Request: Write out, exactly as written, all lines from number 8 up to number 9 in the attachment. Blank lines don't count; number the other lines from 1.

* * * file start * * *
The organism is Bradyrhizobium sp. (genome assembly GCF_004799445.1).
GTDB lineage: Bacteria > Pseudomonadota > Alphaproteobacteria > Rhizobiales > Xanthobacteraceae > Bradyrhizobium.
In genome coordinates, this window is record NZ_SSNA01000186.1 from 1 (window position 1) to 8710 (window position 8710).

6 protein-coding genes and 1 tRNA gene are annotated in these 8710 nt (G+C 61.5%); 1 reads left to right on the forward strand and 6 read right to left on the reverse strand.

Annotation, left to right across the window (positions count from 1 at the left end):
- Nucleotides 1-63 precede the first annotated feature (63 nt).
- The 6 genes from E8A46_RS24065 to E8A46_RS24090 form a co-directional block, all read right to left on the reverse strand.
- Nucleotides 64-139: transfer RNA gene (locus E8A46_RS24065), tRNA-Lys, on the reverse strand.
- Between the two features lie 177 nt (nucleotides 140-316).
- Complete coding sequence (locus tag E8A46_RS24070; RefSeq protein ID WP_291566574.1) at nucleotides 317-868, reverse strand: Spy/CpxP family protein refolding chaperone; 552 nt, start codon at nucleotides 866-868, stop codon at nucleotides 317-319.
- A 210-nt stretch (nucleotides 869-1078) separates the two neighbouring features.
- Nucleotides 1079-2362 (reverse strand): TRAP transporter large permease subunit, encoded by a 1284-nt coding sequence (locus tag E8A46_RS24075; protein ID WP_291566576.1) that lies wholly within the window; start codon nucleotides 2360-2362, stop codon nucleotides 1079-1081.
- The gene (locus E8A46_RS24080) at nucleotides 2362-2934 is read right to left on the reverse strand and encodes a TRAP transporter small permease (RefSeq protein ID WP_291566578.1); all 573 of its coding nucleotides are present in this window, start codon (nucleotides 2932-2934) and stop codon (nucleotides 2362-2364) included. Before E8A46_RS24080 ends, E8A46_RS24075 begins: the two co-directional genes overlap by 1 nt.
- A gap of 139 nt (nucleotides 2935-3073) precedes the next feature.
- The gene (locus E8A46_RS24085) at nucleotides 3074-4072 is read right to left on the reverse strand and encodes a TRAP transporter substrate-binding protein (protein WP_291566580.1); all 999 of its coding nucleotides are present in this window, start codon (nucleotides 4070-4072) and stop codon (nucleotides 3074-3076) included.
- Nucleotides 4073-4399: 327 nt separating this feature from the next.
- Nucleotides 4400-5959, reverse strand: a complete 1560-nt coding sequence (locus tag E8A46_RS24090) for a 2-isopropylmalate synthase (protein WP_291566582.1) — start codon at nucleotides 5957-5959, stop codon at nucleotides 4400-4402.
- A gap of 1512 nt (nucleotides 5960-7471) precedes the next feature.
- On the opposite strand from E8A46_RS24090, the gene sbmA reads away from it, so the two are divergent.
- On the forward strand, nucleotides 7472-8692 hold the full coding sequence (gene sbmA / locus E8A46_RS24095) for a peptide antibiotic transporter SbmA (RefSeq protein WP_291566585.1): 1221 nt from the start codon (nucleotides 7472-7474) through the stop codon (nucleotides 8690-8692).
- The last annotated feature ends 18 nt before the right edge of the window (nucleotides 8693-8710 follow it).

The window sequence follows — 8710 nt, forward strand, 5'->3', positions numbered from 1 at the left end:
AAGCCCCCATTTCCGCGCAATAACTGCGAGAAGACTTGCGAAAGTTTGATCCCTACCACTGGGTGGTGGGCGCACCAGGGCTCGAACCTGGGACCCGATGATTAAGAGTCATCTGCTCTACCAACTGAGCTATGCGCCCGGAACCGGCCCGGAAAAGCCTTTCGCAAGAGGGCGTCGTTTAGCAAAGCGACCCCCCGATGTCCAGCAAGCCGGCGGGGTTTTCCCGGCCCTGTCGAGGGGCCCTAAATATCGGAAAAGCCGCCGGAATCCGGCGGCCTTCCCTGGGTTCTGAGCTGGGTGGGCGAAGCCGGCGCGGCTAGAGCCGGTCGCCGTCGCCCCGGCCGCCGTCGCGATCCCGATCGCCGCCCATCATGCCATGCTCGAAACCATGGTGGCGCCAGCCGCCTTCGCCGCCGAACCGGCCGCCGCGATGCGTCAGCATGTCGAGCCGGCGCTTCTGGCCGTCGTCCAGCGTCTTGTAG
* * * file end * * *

- Nucleotides 64-139: transfer RNA gene (locus E8A46_RS24065), tRNA-Lys, on the reverse strand.
- Between the two features lie 177 nt (nucleotides 140-316).